Letter to the editor
Fall break not an option for UWRF
November 10, 2006
The issue of a fall break comes up just about every time an academic calendar is considered by the Faculty Senate. I am the chair of the Calendar Committee, and we recently submitted a report to the Faculty Senate on the feasibility of a fall break. Most people on campus would likely agree that a fall break would be desirable, but there are some hurdles that get in the way of actually scheduling a fall break -- some large hurdles and some not so large.
By far the largest hurdle is a Wisconsin statute [36.11(16) COMMENCEMENT OF FALL SEMESTER] that does not allow fall classes to begin until after Sept. 1. This leaves only 77 days available for instruction between Sept. 2 (the first date we can hold class) and Dec. 22 (the latest date to be considered for scheduling the end of final exams) in all but one year of the calendar cycle. These 77 days do not include Labor Day, Thanksgiving Day or the Friday after Thanksgiving.
A second hurdle is a UW- System policy [92-9 ACADEMIC CALENDAR POLICY] that specifies a minimum of 150 days of classroom instruction and even-length semesters. The standard UWRF academic calendar meets this requirement with 75 days of instruction in the fall and spring semesters, including 70 days of classes and 5 days of final exams. This leaves essentially two days of calendaring freedom for the Calendar Committee to work with the fall semester calendar.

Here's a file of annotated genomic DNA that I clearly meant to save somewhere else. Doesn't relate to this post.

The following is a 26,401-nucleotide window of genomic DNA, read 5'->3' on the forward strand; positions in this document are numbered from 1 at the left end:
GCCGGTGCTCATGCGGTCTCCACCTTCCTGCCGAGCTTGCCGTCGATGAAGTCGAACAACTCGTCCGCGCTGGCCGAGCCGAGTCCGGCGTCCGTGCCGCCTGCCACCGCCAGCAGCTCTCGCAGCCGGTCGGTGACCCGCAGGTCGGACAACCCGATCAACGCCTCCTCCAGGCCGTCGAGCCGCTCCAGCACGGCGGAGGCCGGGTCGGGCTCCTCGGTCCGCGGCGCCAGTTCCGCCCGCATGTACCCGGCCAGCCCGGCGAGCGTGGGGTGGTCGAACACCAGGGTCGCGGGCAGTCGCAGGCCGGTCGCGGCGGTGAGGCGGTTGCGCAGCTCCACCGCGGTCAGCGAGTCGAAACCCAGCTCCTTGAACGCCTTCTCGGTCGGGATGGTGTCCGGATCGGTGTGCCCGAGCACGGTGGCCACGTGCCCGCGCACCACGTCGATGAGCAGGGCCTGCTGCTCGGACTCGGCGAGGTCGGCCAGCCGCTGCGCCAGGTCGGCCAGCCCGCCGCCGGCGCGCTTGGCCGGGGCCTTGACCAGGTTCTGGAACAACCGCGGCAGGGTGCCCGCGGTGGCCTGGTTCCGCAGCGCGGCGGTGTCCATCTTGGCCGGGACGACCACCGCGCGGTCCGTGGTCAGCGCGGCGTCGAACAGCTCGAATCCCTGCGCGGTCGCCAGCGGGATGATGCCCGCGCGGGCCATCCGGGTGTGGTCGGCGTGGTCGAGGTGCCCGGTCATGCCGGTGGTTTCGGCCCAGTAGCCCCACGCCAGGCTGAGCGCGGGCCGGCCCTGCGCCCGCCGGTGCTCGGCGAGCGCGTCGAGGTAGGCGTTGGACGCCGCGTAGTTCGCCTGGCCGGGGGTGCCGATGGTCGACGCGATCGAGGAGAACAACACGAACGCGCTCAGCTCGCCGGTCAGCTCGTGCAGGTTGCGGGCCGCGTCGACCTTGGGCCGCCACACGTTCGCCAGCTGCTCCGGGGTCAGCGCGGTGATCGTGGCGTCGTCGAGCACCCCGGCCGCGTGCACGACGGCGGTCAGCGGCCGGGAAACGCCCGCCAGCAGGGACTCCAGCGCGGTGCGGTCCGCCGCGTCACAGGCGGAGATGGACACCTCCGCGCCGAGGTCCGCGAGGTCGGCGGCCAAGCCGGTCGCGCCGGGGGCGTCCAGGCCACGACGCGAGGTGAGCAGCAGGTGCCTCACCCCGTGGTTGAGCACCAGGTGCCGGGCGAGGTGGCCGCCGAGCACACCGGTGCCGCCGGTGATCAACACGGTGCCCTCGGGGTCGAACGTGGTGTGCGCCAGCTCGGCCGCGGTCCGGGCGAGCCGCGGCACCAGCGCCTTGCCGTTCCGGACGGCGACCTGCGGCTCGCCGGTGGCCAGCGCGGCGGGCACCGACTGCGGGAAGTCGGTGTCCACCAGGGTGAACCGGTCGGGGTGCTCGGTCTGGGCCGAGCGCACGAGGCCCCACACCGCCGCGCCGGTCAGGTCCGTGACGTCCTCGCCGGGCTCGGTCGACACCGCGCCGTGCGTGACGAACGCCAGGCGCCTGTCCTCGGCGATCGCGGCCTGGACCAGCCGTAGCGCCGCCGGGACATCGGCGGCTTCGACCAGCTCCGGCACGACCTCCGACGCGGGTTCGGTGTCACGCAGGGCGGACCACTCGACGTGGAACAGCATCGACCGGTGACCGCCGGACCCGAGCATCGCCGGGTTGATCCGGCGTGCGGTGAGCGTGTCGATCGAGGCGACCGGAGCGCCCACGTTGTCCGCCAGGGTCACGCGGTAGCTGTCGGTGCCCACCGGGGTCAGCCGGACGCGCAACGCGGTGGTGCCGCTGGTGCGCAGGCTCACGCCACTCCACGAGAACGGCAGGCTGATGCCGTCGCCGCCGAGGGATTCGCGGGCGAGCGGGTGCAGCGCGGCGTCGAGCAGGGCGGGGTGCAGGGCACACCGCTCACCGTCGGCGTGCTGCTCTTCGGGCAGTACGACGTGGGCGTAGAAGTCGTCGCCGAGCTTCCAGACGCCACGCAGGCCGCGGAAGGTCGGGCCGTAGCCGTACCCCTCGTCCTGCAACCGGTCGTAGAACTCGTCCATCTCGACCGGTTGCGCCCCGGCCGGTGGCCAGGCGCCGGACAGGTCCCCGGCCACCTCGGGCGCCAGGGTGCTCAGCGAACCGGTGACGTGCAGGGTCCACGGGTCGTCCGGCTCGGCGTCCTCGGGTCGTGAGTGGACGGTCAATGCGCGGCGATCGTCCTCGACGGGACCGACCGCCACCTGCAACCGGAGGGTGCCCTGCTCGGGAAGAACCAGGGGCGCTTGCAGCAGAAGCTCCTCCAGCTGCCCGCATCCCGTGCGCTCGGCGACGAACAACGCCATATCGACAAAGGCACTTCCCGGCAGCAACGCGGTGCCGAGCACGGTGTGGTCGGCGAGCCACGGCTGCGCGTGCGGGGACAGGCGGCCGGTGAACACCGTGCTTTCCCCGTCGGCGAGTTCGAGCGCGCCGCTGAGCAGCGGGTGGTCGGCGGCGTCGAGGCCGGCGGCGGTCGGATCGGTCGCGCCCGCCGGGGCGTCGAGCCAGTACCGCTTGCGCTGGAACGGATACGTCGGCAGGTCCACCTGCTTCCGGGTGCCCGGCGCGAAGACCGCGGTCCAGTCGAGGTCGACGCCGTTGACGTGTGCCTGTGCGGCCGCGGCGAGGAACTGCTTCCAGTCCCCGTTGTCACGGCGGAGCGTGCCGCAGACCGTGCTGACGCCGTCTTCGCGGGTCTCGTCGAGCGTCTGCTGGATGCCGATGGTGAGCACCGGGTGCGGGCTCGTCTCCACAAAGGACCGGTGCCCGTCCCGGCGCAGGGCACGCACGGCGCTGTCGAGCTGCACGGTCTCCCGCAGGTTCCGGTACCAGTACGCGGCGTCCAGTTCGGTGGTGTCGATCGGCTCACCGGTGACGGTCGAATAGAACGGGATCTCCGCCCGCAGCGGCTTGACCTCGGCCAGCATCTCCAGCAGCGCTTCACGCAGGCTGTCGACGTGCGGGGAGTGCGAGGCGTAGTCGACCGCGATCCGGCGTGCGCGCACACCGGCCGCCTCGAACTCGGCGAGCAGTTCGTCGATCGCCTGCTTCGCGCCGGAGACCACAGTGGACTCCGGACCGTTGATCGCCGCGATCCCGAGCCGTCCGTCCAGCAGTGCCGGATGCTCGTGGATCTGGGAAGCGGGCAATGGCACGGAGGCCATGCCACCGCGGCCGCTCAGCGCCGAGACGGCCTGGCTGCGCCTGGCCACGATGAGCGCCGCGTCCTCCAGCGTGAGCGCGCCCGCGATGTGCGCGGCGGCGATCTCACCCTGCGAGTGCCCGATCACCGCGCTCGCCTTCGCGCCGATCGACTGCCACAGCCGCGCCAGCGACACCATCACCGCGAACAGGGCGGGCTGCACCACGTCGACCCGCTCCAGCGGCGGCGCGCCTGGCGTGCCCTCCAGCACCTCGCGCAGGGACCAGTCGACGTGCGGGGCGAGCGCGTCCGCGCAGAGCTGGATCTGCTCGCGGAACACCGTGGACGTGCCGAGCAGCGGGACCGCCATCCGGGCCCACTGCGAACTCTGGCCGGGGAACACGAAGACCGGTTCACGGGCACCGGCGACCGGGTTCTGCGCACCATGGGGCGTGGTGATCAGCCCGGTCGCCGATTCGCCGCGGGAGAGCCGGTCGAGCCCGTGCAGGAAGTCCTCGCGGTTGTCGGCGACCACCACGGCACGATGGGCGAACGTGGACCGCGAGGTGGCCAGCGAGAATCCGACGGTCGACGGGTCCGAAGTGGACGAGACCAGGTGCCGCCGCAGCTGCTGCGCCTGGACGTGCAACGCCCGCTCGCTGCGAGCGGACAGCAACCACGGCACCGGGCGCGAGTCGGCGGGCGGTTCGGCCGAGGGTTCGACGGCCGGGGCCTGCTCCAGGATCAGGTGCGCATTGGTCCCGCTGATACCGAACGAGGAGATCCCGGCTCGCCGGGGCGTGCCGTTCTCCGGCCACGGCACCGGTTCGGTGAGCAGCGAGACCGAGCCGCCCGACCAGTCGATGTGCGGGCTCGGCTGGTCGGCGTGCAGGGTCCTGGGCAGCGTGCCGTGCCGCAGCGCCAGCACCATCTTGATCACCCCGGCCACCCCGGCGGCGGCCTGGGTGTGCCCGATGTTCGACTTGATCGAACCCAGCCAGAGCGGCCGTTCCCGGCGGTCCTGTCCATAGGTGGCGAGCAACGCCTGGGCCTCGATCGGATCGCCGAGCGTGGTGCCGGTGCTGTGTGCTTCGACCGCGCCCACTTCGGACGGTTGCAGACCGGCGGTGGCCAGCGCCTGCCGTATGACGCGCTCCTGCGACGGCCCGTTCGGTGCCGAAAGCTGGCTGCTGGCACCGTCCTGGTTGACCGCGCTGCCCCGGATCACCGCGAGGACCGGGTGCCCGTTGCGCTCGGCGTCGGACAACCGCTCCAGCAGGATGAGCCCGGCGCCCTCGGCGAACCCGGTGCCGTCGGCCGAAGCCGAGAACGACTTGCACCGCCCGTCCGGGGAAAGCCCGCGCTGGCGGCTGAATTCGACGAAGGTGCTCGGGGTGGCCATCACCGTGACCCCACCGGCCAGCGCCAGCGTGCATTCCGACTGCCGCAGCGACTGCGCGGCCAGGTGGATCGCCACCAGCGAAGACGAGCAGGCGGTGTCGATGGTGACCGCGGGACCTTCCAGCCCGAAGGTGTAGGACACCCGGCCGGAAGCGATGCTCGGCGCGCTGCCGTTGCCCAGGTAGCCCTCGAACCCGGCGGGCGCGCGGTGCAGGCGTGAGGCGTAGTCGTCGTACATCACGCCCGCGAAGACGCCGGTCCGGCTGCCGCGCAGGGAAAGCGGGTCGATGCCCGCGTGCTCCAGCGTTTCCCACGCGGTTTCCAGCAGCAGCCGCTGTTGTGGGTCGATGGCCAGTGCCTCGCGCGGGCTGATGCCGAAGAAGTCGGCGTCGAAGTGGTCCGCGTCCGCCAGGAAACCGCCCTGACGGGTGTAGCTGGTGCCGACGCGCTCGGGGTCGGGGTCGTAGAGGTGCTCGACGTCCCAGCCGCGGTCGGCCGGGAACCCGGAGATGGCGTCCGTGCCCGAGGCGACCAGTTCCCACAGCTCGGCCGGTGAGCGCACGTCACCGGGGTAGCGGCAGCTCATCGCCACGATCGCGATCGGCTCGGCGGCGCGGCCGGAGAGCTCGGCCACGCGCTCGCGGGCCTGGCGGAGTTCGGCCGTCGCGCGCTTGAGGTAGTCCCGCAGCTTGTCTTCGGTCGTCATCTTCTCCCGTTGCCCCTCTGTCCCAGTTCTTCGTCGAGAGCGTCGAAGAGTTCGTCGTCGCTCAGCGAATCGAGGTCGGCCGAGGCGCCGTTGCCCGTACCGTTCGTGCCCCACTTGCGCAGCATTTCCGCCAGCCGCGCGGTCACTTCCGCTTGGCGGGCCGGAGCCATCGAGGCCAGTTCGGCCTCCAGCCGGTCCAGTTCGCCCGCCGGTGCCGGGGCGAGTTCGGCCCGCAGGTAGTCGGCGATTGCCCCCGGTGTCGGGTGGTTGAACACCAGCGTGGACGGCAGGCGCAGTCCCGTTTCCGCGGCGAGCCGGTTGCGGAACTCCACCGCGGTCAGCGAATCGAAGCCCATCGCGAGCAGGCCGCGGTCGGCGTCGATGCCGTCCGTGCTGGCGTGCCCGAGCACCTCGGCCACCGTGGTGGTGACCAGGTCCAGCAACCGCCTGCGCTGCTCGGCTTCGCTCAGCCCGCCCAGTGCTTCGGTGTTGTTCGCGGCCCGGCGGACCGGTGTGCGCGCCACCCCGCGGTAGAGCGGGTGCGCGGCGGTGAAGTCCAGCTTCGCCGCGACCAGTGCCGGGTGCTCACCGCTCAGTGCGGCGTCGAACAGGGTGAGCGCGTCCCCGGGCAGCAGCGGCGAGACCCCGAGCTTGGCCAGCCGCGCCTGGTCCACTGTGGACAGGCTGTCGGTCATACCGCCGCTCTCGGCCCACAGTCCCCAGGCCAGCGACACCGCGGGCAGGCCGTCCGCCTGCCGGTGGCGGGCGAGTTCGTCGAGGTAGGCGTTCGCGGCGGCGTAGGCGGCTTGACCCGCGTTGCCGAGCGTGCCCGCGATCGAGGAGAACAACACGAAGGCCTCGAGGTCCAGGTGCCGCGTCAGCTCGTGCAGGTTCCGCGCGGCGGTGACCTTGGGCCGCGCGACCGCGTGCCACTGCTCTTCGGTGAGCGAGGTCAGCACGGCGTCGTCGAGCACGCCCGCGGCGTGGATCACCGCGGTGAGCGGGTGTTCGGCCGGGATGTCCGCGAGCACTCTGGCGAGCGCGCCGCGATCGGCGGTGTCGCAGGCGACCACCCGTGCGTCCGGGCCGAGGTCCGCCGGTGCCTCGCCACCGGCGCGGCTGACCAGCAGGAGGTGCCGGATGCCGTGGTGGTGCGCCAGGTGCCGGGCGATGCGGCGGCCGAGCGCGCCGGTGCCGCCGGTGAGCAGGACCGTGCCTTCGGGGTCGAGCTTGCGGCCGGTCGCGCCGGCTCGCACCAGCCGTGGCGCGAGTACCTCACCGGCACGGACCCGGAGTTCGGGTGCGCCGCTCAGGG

There are additional issues that arise from the UWRF Balanced Calendar Policy [Faculty Senate motion 01-02] that makes using those two days of calendaring freedom for a fall break problematic.
The long story made short is that a meaningful fall break is not feasible with the current calendaring constraints. The complete report on the feasibility of a fall break can be found on the UWRF Faculty Senate web page at: www.uwrf.edu/faculty_senate/senate_agendas/2006- 07/Agenda%209-13-06/FallBreakMemo.doc
The Calendar Committee is always interested in hearing comments and suggestions related to the academic calendar so that we can craft an academic calendar that best serves the needs of our campus community.